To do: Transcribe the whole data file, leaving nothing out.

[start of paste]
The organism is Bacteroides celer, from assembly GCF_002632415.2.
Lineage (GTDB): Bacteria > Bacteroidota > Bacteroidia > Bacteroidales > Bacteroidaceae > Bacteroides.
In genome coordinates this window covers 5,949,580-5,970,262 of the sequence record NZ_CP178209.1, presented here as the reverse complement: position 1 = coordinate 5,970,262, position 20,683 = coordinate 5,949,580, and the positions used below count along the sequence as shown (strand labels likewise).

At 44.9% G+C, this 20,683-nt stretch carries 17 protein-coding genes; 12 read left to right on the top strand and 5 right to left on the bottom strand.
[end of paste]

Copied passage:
The organism is Bacteroides celer, from assembly GCF_002632415.2.
Lineage (GTDB): Bacteria > Bacteroidota > Bacteroidia > Bacteroidales > Bacteroidaceae > Bacteroides.
In genome coordinates this window covers 5,949,580-5,970,262 of the sequence record NZ_CP178209.1, presented here as the reverse complement: position 1 = coordinate 5,970,262, position 20,683 = coordinate 5,949,580, and the positions used below count along the sequence as shown (strand labels likewise).

At 44.9% G+C, this 20,683-nt stretch carries 17 protein-coding genes; 12 read left to right on the top strand and 5 right to left on the bottom strand.